Advice on Future-Proofing Activate Application Actions?

For the past week I've been revising and expanding a very large set of workflow macros I use. Today, while working on them, I'm struck by just how many "Activate Adobe Audition 2020," "Activate Adobe Media Encoder 2020," "Activate Photoshop 2020," and so on actions are littered throughout all my macros. Every year, I have to go through and manually change all of those to the next year-numbered version of Adobe applications--and other applications whose application titles include version numbers.

I found this thread, Store currently active application in a variable? , and I'm considering that approach. For long macros or many macros strung together into a workflow, which is where I typically call Audition, Media Encoder, Photoshop, Illustrator, and so on, I'm thinking of adding a step that sets variables to the versions of the apps I'm using, and then simply change all of my Activate Application actions to go to the value of the variable... somehow; I haven't figure that part out yet.

Before I invest all that time and effort, though, I was wondering if anyone has any advice or suggestion of a better method.

To get round this you can use two actions as shown here:

2020-09-12_23-15-57

  1. Set a global variable to the name of the app that will be changing over time. I suggest you put this and other similar actions in a single macro that you run every time an app name changes.

  2. In any macro that you need to activate the app, use an action like this.

This approach lets you keep the app names that change over time in a single place that you can easily find and keep updated. The actual macros that use these changing app names (by using action 2) never need to be updated.

I've never had to use this approach myself but with limited testing it seems to work.

YMMV.

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@iampariah, I think @tiffle has an excellent idea. I've not used it, nor tested it, but I don't see any reason this should not work.

I would add a small suggestion that you use a naming convention something like this:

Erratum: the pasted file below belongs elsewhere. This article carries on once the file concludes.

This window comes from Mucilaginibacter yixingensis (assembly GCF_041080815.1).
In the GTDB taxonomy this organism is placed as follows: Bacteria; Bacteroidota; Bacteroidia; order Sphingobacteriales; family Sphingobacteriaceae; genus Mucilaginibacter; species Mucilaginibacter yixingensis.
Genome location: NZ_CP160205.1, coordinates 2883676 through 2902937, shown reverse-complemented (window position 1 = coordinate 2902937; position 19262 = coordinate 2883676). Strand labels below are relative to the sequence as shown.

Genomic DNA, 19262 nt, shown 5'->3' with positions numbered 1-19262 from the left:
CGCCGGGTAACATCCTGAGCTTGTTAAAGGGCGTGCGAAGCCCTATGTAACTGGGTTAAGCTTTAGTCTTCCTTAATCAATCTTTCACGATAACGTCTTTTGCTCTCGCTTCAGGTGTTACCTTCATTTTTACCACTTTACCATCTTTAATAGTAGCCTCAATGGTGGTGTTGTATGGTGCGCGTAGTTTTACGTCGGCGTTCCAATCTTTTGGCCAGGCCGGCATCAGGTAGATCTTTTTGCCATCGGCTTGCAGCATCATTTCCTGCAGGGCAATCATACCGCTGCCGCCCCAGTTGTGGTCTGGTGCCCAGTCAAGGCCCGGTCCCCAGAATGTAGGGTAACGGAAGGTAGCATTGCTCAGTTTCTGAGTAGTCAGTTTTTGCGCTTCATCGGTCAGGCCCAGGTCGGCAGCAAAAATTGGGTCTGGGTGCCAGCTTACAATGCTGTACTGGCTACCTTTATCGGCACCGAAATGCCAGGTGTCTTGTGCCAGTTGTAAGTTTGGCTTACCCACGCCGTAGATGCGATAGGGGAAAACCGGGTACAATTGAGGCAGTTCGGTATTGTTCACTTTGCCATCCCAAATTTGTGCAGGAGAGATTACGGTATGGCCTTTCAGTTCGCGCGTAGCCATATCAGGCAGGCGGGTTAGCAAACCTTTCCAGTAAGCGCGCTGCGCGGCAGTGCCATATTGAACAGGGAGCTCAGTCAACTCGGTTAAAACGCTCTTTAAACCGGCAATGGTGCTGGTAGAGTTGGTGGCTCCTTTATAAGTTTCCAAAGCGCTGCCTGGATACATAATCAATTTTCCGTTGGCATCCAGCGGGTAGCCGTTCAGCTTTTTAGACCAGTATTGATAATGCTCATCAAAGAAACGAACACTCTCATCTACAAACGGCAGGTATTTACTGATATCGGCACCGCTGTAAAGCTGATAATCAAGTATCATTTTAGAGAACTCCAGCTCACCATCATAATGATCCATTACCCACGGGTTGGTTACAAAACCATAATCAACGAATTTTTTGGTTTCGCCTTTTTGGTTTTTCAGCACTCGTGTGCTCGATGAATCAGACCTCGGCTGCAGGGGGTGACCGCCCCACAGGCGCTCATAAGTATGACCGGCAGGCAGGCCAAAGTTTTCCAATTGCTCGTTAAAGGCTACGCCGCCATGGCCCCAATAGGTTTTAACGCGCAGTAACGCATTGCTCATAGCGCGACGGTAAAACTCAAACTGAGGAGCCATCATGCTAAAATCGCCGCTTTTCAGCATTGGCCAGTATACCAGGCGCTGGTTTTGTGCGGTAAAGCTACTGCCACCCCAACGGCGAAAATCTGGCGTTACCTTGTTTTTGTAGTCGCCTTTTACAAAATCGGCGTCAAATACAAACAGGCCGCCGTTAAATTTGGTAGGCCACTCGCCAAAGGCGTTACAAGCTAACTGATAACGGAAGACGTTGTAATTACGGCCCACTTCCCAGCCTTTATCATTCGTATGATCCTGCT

DND_CAN__<AppName>

where

  • "DND" means "Do Not Delete"
  • "CAN" means "Current App Name"
  • "<AppName>" is replaced by your generic app name

So for example: DND_CAN__Audition

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However, I can't find the Action the @tiffle showed above:

image

But I think you could use this Action:
Use Variable action

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Looks like this may be this custom Plugin:
Activate Application by Name String

It was posted in 2015, so you would want to make sure it still works.

@peternlewis, can you comment on which is best to use: This Plugin, or the Use Variable action?

Using a native action would pretty much always be a better solution than a plugin action if the native action does what you want.

I’d forgotten that the action I recommended was a plug-in and wondered why I would do that rather than use a native action. I realise the answer is that the plugin action gives additional options regarding windows etc that the native action doesn’t. @iampariah may want to consider this when implementing a solution.

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Good point.

Thanks, guys. I kind of figured that was the best method, but I wanted to see if anyone had a different idea.

@tiffle Thank you for pointing me to that plugin. That makes things cleaner.

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This is a great little Action and I'm now using it for the same thing @iampariah wanted - i.e. helping deal with the fact Adobe change the whole App name when they bring out incremental versions of their CC Apps - so, "Adobe Illustrator 2019" becomes "Adobe Illustrator 2020" etc.

It made me think though just how annoying it is that Adobe do this and I'm very glad other Apps don't constantly change their names. "Final Cut Pro X" stays "Final Cut Pro X" no matter what incremental version as does "Pages".

One of the joys of using the Mac is how consistent the interface and menu options are across multiple Apps (gong right back to the earliest days of the Mac) so it is slightly irritating when some Apps break these conventions.